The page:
The violence is not isolated to those who commit the spurious offence of blasphemy either. Take the example of Shahbaz Gormani for instance. A lawyer defending Junaid Hafeez, a university lecturer accused of blasphemy. His house was raided by gunmen on motorcycles who warned him to withdraw from the case. Shahbaz Gormani had taken over the case after Hafeez’ first lawyer, Rashid Rehman, was killed. Reports of similar cases are common. The Pakistani government must be fully aware of the high-level risks that face Asia Bibi in Pakistan.
Fearing for the safety and life of his wife, Ashiq Masih, Asia Bibi’s husband, recently called upon President Donald Trump, U.K. Prime Minister Theresa May, and the Canadian Prime Minister Justin Trudeau, in a plea for help. The Pakistani government must now decide whether they are able to guarantee peace and stability in Pakistan. If the Pakistani government is not able to make such guarantees, Asia Bibi should be allowed to seek a safe haven elsewhere.
As the eyes of the Christian world are fixed on Asia Bibi, there is another Christian captive suffering for her faith. Fifteen-year-old Leah Sharibu was kidnapped by the Islamist terrorist group Boko Haram (known to some as the Islamic State of West Africa) in February along with 110 other girls and one boy from a school in Dapchi in the Yobe state of Nigeria. Five were killed (possibly trampled to death in the trucks during the abduction), but all of the other girls have now been freed—except Sharibu, who has resolutely refused to convert to Islam. Conversion was set by Boko Haram as the precondition for release.
Boko Haram has alternatively threatened to kill the teenage girl, keep her as a life-long slave, or only release her if her parents pay a massive (and unaffordable) ransom. According to the girls who were with her, Sharibu told her friends that she would rather be killed than convert to Islam because, “I am a Christian.” The girls begged her to convert—at least temporarily—but she refused, and thus was not permitted to join the other girls when they were released.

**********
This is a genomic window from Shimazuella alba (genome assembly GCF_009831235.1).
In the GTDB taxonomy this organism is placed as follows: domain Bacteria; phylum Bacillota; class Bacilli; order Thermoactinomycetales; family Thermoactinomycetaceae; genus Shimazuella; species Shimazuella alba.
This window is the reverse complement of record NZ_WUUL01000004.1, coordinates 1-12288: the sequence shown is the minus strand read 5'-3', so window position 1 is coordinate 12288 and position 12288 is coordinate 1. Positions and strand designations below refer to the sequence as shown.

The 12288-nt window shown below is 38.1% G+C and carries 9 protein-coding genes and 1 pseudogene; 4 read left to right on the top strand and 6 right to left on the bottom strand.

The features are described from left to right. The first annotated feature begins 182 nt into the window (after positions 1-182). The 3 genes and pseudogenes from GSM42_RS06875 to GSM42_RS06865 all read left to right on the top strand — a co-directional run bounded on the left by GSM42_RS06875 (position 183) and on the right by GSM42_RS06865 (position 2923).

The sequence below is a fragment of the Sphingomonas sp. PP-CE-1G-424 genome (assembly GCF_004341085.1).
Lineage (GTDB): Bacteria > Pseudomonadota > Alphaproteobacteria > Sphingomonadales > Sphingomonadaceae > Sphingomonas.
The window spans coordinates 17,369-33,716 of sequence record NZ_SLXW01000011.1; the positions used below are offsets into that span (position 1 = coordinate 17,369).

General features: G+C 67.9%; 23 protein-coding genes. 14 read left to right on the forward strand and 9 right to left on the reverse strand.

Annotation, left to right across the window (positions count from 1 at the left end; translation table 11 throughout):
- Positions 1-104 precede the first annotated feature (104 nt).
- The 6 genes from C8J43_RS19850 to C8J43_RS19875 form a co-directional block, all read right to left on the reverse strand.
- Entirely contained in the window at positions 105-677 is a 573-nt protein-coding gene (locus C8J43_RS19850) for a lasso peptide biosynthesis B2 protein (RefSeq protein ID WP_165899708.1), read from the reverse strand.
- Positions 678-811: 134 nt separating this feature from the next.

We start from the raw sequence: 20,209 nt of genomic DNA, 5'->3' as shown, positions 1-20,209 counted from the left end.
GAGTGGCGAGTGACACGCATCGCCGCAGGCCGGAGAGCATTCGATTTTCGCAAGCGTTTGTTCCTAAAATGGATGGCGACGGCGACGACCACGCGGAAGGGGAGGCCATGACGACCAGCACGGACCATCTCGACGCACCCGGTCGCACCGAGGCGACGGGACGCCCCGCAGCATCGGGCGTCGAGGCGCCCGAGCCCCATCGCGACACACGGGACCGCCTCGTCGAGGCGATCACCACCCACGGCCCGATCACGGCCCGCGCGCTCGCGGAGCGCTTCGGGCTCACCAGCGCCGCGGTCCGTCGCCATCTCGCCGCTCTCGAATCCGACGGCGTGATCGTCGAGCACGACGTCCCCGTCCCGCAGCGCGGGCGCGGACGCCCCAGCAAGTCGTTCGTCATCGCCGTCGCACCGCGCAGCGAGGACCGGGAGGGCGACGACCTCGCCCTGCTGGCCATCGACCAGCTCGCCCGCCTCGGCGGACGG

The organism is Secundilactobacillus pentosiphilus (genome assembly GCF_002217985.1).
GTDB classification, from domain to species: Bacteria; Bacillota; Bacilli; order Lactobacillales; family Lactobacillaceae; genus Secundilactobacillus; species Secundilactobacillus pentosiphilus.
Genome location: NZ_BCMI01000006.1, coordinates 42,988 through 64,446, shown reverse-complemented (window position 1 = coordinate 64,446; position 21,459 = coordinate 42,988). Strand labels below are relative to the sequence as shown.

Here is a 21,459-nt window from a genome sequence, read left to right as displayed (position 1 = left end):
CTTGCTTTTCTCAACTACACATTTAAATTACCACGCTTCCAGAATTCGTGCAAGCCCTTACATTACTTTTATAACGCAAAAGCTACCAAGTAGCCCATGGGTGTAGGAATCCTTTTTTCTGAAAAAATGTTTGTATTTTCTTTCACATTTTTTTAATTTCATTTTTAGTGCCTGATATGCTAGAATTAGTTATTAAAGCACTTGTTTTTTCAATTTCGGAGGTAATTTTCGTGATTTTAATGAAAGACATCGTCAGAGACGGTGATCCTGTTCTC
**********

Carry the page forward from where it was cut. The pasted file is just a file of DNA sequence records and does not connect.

These stories—the murder of more Coptic Christians in Egypt, the plight of Asia Bibi in Pakistan, and the ongoing captivity of Leah Sharibu in Nigeria, not to mention an ongoing crackdown on Christian churches in Communist China–remind us in the West that while things may be getting difficult for our Christian communities, our concerns are almost trivial in the face of the suffering endured by Christians around the world. The fact that a fifteen-year-old girl is willing to face the horrible prospect of permanent enslavement or murder by a fanatical Islamic terrorist group with such courage should make us all stop and wonder how we might face such circumstances.
A final note: Leah Sharibu’s parents are begging for prayers for their daughter.
Spare a thought for her in the coming days.